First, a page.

Corporations that heavily rely on money funds for cash management may need to enhance disclosures and risk management in light of upcoming money fund reform, according to a report from Fitch Ratings.
Regulatory changes to money funds coming into effect on October 14 are expected to cause some U.S. companies to re-examine their comfort level with prime money market funds. That’s because the reforms allow institutional prime money funds, in particular, to restrict an investor’s liquidity during times of stress.
The rules, created in response to disruption in money fund markets during the financial crisis, allow a funds’ boards of directors to impose liquidity fees on shareholders looking to redeem cash, or to restrict fund redemptions altogether, if the fund’s liquidity level falls below the required regulatory threshold.
The restrictions are going to cause some treasurers to shift excess cash into government money market funds, which typically hold low-risk government and municipal debt securities. They are not subject to the new regulations.
Non-financial corporates historically have been big investors in money funds in absolute terms, holding $573 billion in money fund investments as of the end of the first quarter of 2016, according to Federal Reserve data.
Fitch’s analysis of the non-financial firms in the Fortune 100 showed that 33 noted investments in money funds and 22 disclosed the amount invested in money funds. For the 22 firms that disclosed investments, money funds accounted for 26% of their cash and cash equivalents on average.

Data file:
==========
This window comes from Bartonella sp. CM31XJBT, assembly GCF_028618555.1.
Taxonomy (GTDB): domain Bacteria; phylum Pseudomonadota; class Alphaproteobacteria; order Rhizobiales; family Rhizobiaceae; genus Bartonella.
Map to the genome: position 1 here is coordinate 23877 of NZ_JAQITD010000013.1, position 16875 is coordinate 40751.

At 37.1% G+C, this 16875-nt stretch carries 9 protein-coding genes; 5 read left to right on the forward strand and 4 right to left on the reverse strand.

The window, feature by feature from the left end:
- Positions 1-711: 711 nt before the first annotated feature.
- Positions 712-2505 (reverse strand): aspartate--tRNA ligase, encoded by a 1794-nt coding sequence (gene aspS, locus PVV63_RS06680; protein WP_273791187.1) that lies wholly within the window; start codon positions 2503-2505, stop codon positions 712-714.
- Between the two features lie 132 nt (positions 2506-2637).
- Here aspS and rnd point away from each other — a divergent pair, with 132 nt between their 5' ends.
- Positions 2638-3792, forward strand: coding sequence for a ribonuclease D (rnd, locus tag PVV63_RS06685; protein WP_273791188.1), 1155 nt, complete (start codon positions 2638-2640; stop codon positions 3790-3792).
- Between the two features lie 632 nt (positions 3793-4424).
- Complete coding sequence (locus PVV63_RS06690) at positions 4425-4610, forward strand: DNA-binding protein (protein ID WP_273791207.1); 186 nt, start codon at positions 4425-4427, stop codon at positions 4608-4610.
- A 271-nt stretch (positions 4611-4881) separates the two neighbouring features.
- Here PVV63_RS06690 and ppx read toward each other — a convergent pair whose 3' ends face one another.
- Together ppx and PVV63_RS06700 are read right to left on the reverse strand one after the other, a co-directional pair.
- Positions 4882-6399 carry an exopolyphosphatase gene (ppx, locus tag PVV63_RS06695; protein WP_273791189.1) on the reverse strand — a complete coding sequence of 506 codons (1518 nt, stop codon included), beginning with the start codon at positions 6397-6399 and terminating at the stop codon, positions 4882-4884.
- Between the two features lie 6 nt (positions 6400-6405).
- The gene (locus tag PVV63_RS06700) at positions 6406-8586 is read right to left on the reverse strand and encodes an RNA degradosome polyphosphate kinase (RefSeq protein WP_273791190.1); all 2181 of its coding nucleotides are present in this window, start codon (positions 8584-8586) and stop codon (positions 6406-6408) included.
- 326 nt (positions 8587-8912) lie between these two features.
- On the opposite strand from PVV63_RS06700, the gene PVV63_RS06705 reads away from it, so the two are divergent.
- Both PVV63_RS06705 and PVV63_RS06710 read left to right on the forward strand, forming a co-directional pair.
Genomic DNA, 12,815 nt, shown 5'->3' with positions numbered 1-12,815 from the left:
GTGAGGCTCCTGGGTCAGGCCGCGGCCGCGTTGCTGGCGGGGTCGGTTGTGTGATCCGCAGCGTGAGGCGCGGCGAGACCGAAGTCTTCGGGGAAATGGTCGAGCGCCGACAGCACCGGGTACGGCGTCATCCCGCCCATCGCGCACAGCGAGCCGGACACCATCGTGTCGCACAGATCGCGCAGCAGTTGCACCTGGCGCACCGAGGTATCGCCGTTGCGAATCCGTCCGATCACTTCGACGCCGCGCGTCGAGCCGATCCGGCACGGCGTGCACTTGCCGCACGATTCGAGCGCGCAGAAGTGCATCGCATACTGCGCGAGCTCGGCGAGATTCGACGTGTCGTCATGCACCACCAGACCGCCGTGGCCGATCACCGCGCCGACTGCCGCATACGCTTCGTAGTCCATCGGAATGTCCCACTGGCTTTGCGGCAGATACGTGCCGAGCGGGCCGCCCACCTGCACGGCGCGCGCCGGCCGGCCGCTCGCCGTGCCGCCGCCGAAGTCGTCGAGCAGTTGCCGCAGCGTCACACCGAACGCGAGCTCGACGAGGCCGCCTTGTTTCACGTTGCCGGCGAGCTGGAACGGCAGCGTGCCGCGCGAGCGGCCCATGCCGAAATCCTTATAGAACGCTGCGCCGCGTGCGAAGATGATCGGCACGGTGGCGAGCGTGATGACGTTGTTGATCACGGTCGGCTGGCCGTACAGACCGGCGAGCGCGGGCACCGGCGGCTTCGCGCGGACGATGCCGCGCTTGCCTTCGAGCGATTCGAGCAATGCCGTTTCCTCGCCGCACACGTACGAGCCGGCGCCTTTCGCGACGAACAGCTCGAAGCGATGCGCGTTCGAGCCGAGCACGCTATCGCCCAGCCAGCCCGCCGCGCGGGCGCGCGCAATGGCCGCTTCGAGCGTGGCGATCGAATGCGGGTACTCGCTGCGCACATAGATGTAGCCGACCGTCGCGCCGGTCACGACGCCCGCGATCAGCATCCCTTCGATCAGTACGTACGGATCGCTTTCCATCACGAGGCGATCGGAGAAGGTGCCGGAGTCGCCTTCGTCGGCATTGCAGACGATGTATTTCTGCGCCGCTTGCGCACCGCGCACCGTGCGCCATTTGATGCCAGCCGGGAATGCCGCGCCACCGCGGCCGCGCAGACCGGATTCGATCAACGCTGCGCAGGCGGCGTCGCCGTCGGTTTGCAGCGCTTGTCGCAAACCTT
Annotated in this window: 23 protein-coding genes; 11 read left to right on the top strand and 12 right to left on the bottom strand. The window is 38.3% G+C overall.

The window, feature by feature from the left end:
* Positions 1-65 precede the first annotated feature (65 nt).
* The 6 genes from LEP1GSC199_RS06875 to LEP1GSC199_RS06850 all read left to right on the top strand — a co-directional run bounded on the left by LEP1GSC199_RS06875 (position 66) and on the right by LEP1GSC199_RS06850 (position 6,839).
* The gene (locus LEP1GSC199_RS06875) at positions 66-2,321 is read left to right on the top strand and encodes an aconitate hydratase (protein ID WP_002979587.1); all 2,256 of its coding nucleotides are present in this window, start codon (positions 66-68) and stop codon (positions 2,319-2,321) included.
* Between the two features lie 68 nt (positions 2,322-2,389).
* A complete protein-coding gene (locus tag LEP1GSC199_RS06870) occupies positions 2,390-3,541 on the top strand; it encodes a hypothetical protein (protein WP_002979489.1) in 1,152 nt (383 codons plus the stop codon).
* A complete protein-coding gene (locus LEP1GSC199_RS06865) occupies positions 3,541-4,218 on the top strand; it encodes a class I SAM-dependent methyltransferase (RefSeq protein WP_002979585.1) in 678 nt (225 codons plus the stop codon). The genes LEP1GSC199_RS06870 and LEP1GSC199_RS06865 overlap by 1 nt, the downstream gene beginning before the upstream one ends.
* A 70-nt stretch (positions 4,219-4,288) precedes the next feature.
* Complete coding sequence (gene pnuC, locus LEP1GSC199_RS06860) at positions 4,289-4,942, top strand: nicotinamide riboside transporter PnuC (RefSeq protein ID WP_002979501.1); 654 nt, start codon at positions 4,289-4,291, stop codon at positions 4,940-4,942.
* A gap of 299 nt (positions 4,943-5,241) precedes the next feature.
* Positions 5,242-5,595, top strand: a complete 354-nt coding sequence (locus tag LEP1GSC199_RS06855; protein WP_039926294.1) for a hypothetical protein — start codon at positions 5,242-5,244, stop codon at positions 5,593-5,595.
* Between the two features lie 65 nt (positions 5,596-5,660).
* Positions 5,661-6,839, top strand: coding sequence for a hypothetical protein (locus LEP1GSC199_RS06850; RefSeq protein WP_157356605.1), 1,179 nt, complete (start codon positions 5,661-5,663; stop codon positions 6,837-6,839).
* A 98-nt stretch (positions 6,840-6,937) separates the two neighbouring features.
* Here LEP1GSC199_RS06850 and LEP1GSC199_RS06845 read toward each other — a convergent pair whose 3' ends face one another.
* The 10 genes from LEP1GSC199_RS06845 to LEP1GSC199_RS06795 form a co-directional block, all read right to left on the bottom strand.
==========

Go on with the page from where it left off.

Some corporates use money funds sparingly or not at all, while others utilize money funds extensively for daily cash flow management and strategic cash buffers, says Fitch.
Walgreens, for example, held $2.4 billion in money funds in the first quarter, which accounted for as much as 72% of its cash and cash equivalents, as shown in the chart above. Cisco Systems was the largest money fund investor in the sample, with holdings of $7.2 billion, accounting for 81% of its cash and cash equivalents. Conversely, Apple invested $3.3 billion in money funds, representing a modest 18% of its cash and cash equivalents.
According to Fitch, “it is unclear whether [companies] invest in prime funds, government funds, or both. For corporations that continue to rely on money funds, enhanced disclosures and risk management will be important to appropriately monitor key weekly liquidity measures in prime funds.”
Graphic: Fitch Ratings